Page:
Townhall offers insight on candidates

Published 1:28 am Saturday, February 10, 2018

By Dawn Burleigh

The Orange Leader


In trying to decide who is the best option for ones vote is not an easy task.

Orange County Republican Party helped voters gets answers to their questions with a Town Hall forum on Tuesday at the Vidor Elementary School.

Dean Crooks faced incumbent Orange County Judge Brint Carlton in a debate before Vidor Mayor Robert Viator debated with incumbent Commissioner Pct. 4 Jody Crump.

In the debate between the two remaining Orange County Judge candidates, Dean Crooks and Brint Carlton, they were each asked the same four questions. Kenneth Luce has since dropped from the race by his own choice but his name will be on the ballot in the Primary Election March 6, 2018. Since three names will be on the ballot, one candidate must have 51 percent of the votes or face a Run Off Election prior to the General Election in November.

David Covey, currently serving as Interim Orange County Republican Chair, served as moderator.

Covey: Why do you believe you are more qualified to be County Judge than your opponent?

Dean Crooks: With my experiences as a police officer, I have worked in Emergency Management. We have had emergency after emergency. We need someone who understands how the EOC works.

We need to get back to the trust that we had. We have to have the trust of these people, the Sheriff, the clerks and the deputies. I am not assigning blame. We can get the trust back faster with someone who has not violated that trust. I can bring morale back.

Brint Carlton: I have the experience, education and skill set. I have worked on budgets, emergency management, leadership, followership, and building teams. Having been a County Judge, in the job is not as black and white as it appears on the outside. It is not always the decisions retirees or employees like. What we were doing was well outside the norm. The funds come from the taxpayers and would keep going up.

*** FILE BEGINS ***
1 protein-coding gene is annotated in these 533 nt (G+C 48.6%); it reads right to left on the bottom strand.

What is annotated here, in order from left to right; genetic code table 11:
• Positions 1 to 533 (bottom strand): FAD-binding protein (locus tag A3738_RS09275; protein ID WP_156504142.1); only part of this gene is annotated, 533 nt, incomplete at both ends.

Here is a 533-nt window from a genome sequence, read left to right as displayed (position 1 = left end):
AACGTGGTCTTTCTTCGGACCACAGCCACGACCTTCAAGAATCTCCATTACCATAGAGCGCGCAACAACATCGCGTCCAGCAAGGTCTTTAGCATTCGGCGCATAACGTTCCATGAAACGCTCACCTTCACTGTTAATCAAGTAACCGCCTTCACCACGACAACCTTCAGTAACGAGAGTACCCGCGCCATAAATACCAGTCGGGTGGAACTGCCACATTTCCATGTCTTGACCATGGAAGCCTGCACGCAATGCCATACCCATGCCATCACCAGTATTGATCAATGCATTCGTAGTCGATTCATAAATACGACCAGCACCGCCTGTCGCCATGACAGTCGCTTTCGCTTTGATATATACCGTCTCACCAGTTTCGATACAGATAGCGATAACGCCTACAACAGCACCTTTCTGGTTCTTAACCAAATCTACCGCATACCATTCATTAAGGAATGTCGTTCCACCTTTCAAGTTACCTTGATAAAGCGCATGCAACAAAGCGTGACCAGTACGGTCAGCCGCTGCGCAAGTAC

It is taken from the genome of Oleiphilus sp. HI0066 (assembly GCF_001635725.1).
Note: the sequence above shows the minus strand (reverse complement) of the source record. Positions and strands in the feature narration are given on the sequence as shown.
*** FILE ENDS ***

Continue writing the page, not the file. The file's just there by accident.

The trust was gone long before I got here. We have to make the tough decisions for the taxpayers.

It has not all been about taking away. We have been able to buy more equipment and the first raise in several years for the employees.

C: What are you going to do to decrease the burden of property tax?

BC: Getting expenditures under control. Where were we spending, wasting money? We discovered we were insuring property, which we no longer owned, paying benefits for someone who was deceased, and another incarcerated. When I took office, I found out we did not have insurance for a situation such as the Montano case. If not for Harvey, there would have been a larger decrease.

We did not have to raise taxes and we should not have to raise taxes this year. Harvey was the worse catastrophe in recorded history and unlikely to ever happen again. We are working on getting housing and to continue to lower the tax rate. We had to build the fund balance first.


DC: It sounds a lot like when my father would tell me ‘Boy you are spending a dollar to save a dime.’

You have to work with a budget and treat people right. The people are the biggest assets. They hire us to watch the budget.